So how can you ensure you are not wasting your time and more people actually see your posts? To understand this you want to know of the term Edge Score. Facebook gives each post a score; the more likes, shares, and comments a post receives in the shortest amount of time, the higher the score. The higher the score, the more people will see your post.
Facebook does this because they want to reward relevant content, if a post is receiving a lot of engagement this tells Facebook people are interested in this post. On the flipside, if people are not interacting with your post it tells Facebook people are not interested in your post, and will limit the times it is displayed.
So how can you increase your Edge Score? There are a couple of tricks. First, post when you know a large percent of your followers are online. If you post at 11:30 at night and your clientele is business owners, most likely no one will see it. The same goes if you post at 6 am and your target is college students. Find out when your target market is active online, and post during those times.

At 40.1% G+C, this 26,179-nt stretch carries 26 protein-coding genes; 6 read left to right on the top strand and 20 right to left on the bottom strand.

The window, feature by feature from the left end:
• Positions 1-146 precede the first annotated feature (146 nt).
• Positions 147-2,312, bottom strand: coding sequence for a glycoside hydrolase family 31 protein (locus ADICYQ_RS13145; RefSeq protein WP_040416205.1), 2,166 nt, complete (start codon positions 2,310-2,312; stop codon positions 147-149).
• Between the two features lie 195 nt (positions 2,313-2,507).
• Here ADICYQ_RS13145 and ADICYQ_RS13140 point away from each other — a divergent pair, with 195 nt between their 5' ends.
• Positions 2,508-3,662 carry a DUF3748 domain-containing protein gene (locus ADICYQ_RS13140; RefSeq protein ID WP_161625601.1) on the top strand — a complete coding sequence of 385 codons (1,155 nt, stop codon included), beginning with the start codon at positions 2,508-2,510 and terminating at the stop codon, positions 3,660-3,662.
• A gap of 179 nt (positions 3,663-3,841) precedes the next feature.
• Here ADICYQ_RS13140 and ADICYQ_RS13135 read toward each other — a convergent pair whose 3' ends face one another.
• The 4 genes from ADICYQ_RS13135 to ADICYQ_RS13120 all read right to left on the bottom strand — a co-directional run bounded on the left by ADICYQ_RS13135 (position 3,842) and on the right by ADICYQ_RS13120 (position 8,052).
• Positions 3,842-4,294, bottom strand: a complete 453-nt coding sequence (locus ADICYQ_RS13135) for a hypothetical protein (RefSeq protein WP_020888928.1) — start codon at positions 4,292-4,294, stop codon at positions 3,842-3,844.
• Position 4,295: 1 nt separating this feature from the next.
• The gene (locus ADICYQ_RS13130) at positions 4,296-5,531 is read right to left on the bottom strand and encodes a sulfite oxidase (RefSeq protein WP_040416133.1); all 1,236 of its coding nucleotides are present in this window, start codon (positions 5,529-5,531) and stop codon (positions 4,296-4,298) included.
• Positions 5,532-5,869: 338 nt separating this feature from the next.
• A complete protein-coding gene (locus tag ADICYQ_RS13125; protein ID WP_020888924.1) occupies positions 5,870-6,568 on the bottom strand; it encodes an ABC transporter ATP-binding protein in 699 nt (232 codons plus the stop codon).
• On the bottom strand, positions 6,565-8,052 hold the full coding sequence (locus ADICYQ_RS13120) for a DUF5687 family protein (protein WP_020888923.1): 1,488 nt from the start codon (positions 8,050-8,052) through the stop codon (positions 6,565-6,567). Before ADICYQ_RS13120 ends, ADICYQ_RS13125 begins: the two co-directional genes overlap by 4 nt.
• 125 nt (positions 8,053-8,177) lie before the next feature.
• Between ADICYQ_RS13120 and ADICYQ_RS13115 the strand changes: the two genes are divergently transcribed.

Another trick is as soon as you post on your business page, share it on your personal page. You can also like the post on your business page as your personal profile. To do this, locate the icon on the bottom right of your post with a downward arrow (see the image below). Click on the arrow and select your personal page.
The key is to get as many engagements as possible in the 1st 10 minutes. Now this 10 minute number is not scientific, but it’s a good rule of thumb.
Secret 3: Understand the Technology Adoption Life Cycle
The technology adoption cycle is a model that describes how a new product gains popularity in the marketplace. This model helps a business break down the market into different segments, and provides a sequence of when each segment should be targeted.
If you think about it, your Facebook page and social media campaign can be viewed as a new product you are launching. There are specific groups you should target to make your page go viral, and there is a specific order in which they should be targeted. According to the theory, each group has its own characteristics and motivations. Here is an excerpt from http://www.ondigitalmarketing.com/learn/odm/foundations/5-customer-segments-technology-adoption/ describing.